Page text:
Automaker Fiat Chrysler (FCA) announced today that its Sterling Heights (Mich.) Assembly Plant will receive $1.48 billion in improvements, and production there will shift from the Chrysler 200 to the Ram 1500 beginning in December.
FCA has said it may reimagine the Ram 1500 pickup as a large SUV to meet increased consumer demand for that type of vehicle.
Currently, the Warren (Mich.) Truck Assembly Plant builds the Ram. FCA said plans for that facility will be announced later. Fiat Chrysler CEO Sergio Marchionne has said that the company was looking at Warren as an "alternative site" to produce Jeep vehicles, "especially in view of our commitment to the development of the Grand Cherokee and Grand Wagoneer going forward."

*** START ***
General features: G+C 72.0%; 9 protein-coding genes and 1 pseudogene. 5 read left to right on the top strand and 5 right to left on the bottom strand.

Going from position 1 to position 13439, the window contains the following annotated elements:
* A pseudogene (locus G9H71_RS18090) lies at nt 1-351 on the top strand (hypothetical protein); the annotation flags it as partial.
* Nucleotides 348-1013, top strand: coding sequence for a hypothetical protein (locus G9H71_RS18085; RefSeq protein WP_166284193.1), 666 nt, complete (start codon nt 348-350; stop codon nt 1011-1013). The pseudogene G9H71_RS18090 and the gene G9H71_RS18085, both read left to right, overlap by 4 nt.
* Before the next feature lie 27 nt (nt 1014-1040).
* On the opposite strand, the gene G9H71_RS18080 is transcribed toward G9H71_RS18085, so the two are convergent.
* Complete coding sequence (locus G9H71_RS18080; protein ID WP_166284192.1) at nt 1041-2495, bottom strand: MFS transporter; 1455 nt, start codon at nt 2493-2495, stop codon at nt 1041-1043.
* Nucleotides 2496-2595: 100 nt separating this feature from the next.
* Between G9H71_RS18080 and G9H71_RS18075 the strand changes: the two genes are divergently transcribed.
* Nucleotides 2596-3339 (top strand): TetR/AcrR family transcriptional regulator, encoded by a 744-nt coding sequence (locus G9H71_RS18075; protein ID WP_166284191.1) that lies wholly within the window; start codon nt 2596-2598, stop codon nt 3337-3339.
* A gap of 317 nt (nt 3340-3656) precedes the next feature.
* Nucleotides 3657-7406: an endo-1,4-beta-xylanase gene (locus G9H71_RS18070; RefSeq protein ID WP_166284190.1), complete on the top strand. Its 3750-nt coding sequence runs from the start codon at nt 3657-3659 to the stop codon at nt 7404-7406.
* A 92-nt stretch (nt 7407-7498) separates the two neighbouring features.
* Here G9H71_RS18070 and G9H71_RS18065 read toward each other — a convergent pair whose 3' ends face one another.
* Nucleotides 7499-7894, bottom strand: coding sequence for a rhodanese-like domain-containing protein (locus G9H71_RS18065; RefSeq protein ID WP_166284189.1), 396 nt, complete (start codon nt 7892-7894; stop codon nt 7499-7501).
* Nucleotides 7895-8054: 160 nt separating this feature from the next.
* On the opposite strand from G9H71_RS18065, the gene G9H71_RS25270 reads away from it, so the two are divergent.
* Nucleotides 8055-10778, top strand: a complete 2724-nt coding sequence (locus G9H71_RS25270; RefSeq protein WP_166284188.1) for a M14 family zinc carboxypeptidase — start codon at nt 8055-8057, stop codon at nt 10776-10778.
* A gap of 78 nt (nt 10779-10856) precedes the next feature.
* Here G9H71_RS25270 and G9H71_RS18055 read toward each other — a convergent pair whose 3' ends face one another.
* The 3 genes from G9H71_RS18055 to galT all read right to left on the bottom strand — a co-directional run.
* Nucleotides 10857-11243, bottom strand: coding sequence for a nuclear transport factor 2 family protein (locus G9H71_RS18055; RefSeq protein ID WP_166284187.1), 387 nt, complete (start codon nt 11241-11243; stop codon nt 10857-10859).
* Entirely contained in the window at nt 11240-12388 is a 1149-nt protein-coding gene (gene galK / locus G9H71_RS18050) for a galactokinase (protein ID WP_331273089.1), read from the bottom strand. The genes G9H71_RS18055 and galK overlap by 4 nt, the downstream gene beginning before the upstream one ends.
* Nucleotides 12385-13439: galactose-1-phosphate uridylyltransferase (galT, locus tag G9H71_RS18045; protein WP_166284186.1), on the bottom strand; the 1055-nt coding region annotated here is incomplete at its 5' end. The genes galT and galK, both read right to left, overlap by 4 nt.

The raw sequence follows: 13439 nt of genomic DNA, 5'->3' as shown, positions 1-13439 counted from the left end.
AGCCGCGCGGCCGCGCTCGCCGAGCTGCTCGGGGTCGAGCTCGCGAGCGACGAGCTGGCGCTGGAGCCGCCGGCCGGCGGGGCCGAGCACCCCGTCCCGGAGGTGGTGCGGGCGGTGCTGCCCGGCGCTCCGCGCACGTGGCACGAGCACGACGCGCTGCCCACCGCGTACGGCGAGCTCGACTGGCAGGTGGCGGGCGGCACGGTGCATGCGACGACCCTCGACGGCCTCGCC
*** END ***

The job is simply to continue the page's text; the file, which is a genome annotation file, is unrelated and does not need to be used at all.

The Sterling Heights plant, which employs 1,846, began its life in 1953 as a jet engine plant. Volkswagen converted the site to an auto plant in 1980 and sold it to Chrysler in 1983. The plant added a second shift in February 2011, but returned to a one-shift operation in July of this year as sales of the Chrysler 200 declined.
No word yet on whether a second shift will return to the Sterling Heights plant, or whether the investment will create any jobs.
The Warren plant, which employs 4,463, began manufacturing trucks in 1938.
Earlier this month, FCA announced plans to invest $1 billion in its Toledo, Ohio, and Belvidere, Ill., assembly plants with growth in demand for Jeep models.